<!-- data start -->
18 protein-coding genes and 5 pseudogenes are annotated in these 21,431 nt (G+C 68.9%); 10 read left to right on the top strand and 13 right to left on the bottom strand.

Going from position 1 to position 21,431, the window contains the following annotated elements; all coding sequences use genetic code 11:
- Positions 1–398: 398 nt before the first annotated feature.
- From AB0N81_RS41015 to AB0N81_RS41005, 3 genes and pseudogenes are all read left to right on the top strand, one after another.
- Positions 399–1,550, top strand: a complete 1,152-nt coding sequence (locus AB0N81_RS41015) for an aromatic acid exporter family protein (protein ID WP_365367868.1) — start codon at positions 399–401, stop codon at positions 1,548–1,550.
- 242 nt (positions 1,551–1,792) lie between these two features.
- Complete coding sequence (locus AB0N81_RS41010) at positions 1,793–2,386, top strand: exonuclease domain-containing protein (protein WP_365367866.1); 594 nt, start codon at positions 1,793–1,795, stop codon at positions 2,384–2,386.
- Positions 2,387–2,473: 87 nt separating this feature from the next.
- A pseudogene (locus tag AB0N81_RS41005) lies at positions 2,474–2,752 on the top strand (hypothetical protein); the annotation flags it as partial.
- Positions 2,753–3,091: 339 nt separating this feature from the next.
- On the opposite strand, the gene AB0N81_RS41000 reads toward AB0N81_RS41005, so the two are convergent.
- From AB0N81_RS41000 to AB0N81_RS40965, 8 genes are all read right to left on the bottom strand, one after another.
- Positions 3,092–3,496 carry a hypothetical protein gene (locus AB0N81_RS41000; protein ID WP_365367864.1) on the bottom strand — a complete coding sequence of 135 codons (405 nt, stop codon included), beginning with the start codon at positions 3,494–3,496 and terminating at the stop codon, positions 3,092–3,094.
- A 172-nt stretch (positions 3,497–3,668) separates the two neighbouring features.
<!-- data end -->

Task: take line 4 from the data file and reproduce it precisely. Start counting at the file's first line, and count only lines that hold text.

- From AB0N81_RS41015 to AB0N81_RS41005, 3 genes and pseudogenes are all read left to right on the top strand, one after another.